Video: Iraqi, Kurdish forces retake Mosul Dam?

Both Iraq and Kurdish Peshmerga forces have claimed a rare victory over ISIS this morning, the first in many months of setbacks and collapses. According to both, the Iraqi flag flies once more over the Mosul Dam, a critical piece of infrastructure and a potential time bomb that could kill as many as 500,000 Iraqis if destroyed:


Iraqi state television reported Monday that Iraqi national and Kurdish “peshmerga” forces had retaken the key Mosul dam from Sunni militants of the Islamic State of Iraq and Syria (ISIS), but the fighting didn’t appear to be over.

If confirmed, reclamation of the nation’s largest dam would be a hugely symbolic and strategic victory in the months-long battle against ISIS, which has wrested control of a vast swath of north and west Iraq and eastern Syria.

The reports on State TV quoted a spokesman for the Iraqi military, but peshmerga fighters told CBS News they were advancing on the dam complex slowly and cautiously amid concerns that ISIS fighters might have left behind IEDs or mines, and possibly rigged parts of the dam itself with explosives.

Fox News reports that they have confirmation from multiple sources that the whole dam has now been liberated from ISIS:

Iraqi security forces and Kurdish peshmerga fighters have wrested control of the vital Mosul Dam, the largest in Iraq, from Islamic State militants, a senior official in the peshmerga forces told Fox News Monday.

Spokesman Lt. Gen. Qassim al-Moussawi told The Associated Press the troops were backed by aerial support, but he didn’t specify whether there were U.S. airstrikes during the battle, adding that the troops “fully liberated” the dam Monday and “hoisted the Iraqi flag over it.”

The retaking of the entire dam complex on the Tigris River and the territory surrounding its reservoir is a significant victory against the Islamic State, the militant group formerly known as ISIS, which seized large swaths of northern and western Iraq this summer. It is the first major success for Iraqi and Kurdish forces since U.S. airstrikes began earlier this month.

The dam and its broader complex hold great strategic value as they supply electricity and water to a large part of the country.


The Associated Press was not quite as sanguine, and there are reports that control of the dam is still contested:

Boosted by two days of U.S. airstrikes, Iraqi and Kurdish forces on Monday wrested back control of the country’s largest dam from Islamic militants, a military spokesman in Baghdad said as fighting was reported to be underway for the rest of the strategic complex.

Soon after the news broke, the Islamic State group, which two weeks ago captured the Mosul Dam spanning the Tigris River just north of the city of Mosul, denied the claim, insisting it was still in control of the facility. …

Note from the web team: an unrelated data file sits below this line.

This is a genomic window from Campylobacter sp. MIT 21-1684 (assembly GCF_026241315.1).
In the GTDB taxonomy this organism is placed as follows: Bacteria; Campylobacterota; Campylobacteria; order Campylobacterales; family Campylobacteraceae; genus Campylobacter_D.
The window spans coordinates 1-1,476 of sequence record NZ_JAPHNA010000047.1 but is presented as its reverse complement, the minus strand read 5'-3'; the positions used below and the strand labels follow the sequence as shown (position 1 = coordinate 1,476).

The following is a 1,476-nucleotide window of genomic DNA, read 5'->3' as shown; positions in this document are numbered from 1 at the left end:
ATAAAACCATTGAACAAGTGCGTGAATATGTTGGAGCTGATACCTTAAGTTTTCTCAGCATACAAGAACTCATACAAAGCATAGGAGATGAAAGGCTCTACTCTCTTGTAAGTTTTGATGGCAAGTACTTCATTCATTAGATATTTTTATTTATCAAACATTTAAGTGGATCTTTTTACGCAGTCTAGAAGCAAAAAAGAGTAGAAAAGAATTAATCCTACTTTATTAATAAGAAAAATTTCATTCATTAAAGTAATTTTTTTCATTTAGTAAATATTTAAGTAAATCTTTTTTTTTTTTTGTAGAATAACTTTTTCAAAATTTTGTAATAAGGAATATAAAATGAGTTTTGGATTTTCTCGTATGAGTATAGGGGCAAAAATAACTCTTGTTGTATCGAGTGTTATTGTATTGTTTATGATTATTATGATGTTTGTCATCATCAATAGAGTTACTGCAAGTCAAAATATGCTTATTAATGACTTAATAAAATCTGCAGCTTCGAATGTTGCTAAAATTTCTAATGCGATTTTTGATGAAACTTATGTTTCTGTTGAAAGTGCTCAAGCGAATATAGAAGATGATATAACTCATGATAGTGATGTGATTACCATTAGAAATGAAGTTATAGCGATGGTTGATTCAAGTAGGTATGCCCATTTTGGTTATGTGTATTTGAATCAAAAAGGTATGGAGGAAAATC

Iraq’s Ministry of Defense said security forces “liberated a large part of the Mosul Dam” with the help of U.S. airstrikes, adding that forces are working to fully free the entire complex. U.S. Central Command would not immediately confirm any involvement.

However, a senior Kurdish commander told The Associated Press that his peshmerga forces had withdrawn from the dam complex on Monday afternoon because it was heavily rigged with explosives. He spoke on condition of anonymity because he was not authorized to talk to media.

In an Internet statement, the Islamic State denied losing control of the dam, dismissing the government claim as “mere propaganda war.” The statement, which could not be independently verified, was posted on a website frequently used by the militants.


If the Kurdish and Iraqi forces have not yet taken control of the dam, it may be more dangerous than ever. Engineers have long had concerns about the stability of the dam even when no fighting takes place. If ISIS has booby-trapped the dam, it may not take much to destroy it and kill tens of thousands of Iraqis immediately, and maybe hundreds of thousands in a short period of time. When it comes to control of this particular facility, half-measures and partial victories won’t do.

Still, the sudden reversal of momentum comes as good news after months of horror in the Iraqi desert. ISIS hasn’t had too many setbacks in their sweep from Syria to almost the gates of Baghdad and Irbil. A few bloody noses, plus a new government in Baghdad, could have some of the Sunni tribal leaders looking for a better deal than their current one with the genocidal freaks of ISIS. The US air intervention should continue, and if this result holds up, shows that it should have started long before the Yazidis faced a genocide on Mount Sinjar.

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